“Here,” Jesus essentially says, “the reign of God that I am inaugurating is like this story. It is a new reality in which the distribution of grace is governed by a transformed economics in which even the last to arrive find the same generosity as those who arrived first.”

Over the years, I have often been stunned at how angry this story has made some church folk.

“I don’t blame the workers for being furious, ‘cause I’m kind of ticked off too!”


“Why would Jesus tell a story that champions what sounds like a twisted form of socialism?!”


“How can a story about unfairness help us to understand what the kingdom of heaven is like?!”

One person even compared the end-of-day laborers to those who live horrible lives and then experience a deathbed conversion to Jesus. “It just doesn’t seem right for people who come late to Jesus to receive the same provision (or salvation) as those who have been working at it for a much longer time. Please tell me God is a more practical landowner than that!”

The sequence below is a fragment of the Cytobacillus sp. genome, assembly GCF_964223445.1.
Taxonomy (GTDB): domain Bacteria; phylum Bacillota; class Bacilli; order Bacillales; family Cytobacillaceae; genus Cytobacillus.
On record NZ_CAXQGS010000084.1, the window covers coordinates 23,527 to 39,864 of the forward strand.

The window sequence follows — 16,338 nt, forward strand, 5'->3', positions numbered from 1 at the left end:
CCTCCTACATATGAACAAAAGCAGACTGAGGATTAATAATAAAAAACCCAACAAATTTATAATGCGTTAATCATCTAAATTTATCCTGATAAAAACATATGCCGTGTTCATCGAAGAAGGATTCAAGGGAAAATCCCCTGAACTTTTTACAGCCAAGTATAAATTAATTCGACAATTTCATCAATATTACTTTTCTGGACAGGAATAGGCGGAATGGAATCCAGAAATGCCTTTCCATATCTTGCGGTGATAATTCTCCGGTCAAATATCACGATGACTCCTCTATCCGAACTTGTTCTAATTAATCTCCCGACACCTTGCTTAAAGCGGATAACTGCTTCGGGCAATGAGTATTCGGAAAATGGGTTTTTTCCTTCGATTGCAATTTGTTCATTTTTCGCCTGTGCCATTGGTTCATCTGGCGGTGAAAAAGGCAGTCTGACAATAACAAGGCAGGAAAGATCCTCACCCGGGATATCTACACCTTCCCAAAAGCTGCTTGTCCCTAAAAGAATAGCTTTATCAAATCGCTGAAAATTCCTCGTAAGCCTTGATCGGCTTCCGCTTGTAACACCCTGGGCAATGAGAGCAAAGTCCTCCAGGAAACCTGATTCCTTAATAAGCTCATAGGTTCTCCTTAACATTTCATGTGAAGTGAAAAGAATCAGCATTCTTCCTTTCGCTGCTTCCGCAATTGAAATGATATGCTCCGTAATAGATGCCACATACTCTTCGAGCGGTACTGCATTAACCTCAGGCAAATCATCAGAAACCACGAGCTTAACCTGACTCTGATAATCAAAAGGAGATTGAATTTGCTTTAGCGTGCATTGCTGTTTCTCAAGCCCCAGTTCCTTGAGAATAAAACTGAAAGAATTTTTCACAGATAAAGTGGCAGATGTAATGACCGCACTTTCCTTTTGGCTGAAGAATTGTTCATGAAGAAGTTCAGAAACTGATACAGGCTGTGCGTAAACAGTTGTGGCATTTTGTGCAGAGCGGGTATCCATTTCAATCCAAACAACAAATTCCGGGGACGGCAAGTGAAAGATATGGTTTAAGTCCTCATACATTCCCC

Jesus’ story, you see, is an assault on our capitalistic sensibilities and our well-cultivated theology of earning. The very content of the story flies in the face of our long-held conviction that anything of true value must be justified by one’s efforts and accomplishments before it can be legitimately received.

Still, Jesus begins the story with words that will not go away: “For the kingdom of heaven is like this…”

And therein lies the point. If this were only a story about economics, we would be left only with an unrealistic landowner and a disgruntled workforce. When we pause to remember that this is a story about God’s kingdom, however, it becomes a glimpse of the wildly impractical and wholly unmerited grace upon which all of us depend—a decidedly uncapitalistic grace that is abundantly offered to both early-arrivers and latecomers; to longtime disciples and last-minute “thieves on the cross;” to those who have walked with Jesus from childhood and those who have clumsily stumbled both toward him and away from him, whispering his name all the while without even comprehending its significance.

The story makes us angry because we tend to want to manage and control the kingdom of which the story speaks in the same manner in which we try to manage and control everything else in our lives—with a rigid understanding of who it is that “deserves” certain blessings and outcomes. How often, for example, do we lose ourselves in a distorted spiritual economics, becoming so fixated on who “deserves” our love and compassion (and who does not) that we end up losing the impulse to love altogether? Or the impulse to forgive? Or the impulse to serve?